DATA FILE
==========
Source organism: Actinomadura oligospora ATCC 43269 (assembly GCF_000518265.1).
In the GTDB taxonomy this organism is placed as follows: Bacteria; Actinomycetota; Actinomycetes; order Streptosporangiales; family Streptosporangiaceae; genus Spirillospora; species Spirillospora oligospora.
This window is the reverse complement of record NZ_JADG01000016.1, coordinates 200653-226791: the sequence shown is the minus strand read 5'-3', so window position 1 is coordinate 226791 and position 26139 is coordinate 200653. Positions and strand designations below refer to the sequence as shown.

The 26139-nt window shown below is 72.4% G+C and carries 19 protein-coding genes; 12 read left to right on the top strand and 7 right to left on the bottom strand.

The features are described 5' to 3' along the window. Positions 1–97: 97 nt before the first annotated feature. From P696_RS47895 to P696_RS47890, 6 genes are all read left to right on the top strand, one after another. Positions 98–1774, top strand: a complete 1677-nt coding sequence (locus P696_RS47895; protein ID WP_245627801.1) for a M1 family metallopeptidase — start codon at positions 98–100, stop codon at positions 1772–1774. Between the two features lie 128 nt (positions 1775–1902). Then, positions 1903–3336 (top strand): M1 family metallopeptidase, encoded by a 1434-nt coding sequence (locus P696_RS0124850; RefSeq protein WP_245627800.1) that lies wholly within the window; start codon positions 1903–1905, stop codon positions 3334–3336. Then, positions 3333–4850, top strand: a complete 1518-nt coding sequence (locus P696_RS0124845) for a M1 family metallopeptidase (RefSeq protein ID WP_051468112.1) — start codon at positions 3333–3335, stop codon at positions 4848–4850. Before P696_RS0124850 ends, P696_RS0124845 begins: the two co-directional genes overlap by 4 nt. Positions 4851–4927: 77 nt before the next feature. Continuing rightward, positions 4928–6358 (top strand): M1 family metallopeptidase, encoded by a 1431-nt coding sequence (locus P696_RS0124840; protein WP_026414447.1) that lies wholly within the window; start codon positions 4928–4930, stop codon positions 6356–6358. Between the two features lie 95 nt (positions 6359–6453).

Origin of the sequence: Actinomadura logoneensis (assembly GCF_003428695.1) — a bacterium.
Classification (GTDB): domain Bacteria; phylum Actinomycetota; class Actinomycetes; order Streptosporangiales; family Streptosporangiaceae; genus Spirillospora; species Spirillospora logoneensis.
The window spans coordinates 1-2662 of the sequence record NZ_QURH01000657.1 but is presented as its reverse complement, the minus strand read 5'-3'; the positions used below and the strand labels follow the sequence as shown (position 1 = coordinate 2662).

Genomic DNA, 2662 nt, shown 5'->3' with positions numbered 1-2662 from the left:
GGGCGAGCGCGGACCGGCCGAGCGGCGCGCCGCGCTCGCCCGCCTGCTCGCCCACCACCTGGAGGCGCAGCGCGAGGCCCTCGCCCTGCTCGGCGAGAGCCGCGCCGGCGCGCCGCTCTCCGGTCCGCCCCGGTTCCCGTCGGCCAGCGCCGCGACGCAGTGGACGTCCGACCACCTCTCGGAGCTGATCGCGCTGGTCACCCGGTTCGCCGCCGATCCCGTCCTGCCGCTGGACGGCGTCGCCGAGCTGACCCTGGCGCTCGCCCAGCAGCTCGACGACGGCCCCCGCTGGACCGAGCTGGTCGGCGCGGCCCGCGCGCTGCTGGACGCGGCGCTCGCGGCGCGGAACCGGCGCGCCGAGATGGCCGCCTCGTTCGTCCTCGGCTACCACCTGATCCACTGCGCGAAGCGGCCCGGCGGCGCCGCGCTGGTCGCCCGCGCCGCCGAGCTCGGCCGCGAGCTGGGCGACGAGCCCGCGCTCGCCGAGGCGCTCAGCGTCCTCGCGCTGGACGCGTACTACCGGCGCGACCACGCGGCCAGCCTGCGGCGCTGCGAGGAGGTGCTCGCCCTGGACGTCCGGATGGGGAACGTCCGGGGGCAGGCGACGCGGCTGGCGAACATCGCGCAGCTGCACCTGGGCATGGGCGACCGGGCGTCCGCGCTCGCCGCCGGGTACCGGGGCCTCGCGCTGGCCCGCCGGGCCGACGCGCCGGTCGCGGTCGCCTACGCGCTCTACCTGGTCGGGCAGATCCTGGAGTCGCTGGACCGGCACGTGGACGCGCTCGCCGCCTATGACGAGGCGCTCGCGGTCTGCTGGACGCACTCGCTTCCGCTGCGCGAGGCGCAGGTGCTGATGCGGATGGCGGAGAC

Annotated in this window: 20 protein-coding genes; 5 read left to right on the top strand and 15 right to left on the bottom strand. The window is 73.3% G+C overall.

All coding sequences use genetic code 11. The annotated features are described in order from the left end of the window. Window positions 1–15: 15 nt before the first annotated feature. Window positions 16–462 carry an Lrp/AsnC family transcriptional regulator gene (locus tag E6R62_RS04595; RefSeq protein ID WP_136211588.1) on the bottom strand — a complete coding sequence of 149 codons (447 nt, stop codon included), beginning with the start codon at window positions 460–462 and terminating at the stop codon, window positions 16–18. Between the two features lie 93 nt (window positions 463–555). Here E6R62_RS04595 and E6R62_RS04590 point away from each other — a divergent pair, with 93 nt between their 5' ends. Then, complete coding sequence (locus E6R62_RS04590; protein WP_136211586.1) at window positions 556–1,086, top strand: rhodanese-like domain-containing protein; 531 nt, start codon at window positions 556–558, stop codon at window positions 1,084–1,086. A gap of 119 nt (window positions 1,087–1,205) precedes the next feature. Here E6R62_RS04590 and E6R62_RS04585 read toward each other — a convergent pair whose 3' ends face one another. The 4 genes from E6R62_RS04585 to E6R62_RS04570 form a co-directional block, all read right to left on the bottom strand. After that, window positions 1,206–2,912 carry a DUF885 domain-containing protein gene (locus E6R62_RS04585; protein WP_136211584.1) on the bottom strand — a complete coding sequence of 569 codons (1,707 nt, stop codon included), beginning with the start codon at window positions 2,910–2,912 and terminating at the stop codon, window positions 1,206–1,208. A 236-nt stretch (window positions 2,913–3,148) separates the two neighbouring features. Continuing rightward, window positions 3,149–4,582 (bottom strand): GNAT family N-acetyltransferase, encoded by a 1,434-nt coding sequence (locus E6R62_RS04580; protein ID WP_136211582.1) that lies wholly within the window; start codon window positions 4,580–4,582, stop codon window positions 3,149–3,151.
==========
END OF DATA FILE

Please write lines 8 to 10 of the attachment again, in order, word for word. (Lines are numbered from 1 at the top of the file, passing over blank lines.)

The window spans coordinates 1-2662 of the sequence record NZ_QURH01000657.1 but is presented as its reverse complement, the minus strand read 5'-3'; the positions used below and the strand labels follow the sequence as shown (position 1 = coordinate 2662).

Genomic DNA, 2662 nt, shown 5'->3' with positions numbered 1-2662 from the left:
GGGCGAGCGCGGACCGGCCGAGCGGCGCGCCGCGCTCGCCCGCCTGCTCGCCCACCACCTGGAGGCGCAGCGCGAGGCCCTCGCCCTGCTCGGCGAGAGCCGCGCCGGCGCGCCGCTCTCCGGTCCGCCCCGGTTCCCGTCGGCCAGCGCCGCGACGCAGTGGACGTCCGACCACCTCTCGGAGCTGATCGCGCTGGTCACCCGGTTCGCCGCCGATCCCGTCCTGCCGCTGGACGGCGTCGCCGAGCTGACCCTGGCGCTCGCCCAGCAGCTCGACGACGGCCCCCGCTGGACCGAGCTGGTCGGCGCGGCCCGCGCGCTGCTGGACGCGGCGCTCGCGGCGCGGAACCGGCGCGCCGAGATGGCCGCCTCGTTCGTCCTCGGCTACCACCTGATCCACTGCGCGAAGCGGCCCGGCGGCGCCGCGCTGGTCGCCCGCGCCGCCGAGCTCGGCCGCGAGCTGGGCGACGAGCCCGCGCTCGCCGAGGCGCTCAGCGTCCTCGCGCTGGACGCGTACTACCGGCGCGACCACGCGGCCAGCCTGCGGCGCTGCGAGGAGGTGCTCGCCCTGGACGTCCGGATGGGGAACGTCCGGGGGCAGGCGACGCGGCTGGCGAACATCGCGCAGCTGCACCTGGGCATGGGCGACCGGGCGTCCGCGCTCGCCGCCGGGTACCGGGGCCTCGCGCTGGCCCGCCGGGCCGACGCGCCGGTCGCGGTCGCCTACGCGCTCTACCTGGTCGGGCAGATCCTGGAGTCGCTGGACCGGCACGTGGACGCGCTCGCCGCCTATGACGAGGCGCTCGCGGTCTGCTGGACGCACTCGCTTCCGCTGCGCGAGGCGCAGGTGCTGATGCGGATGGCGGAGAC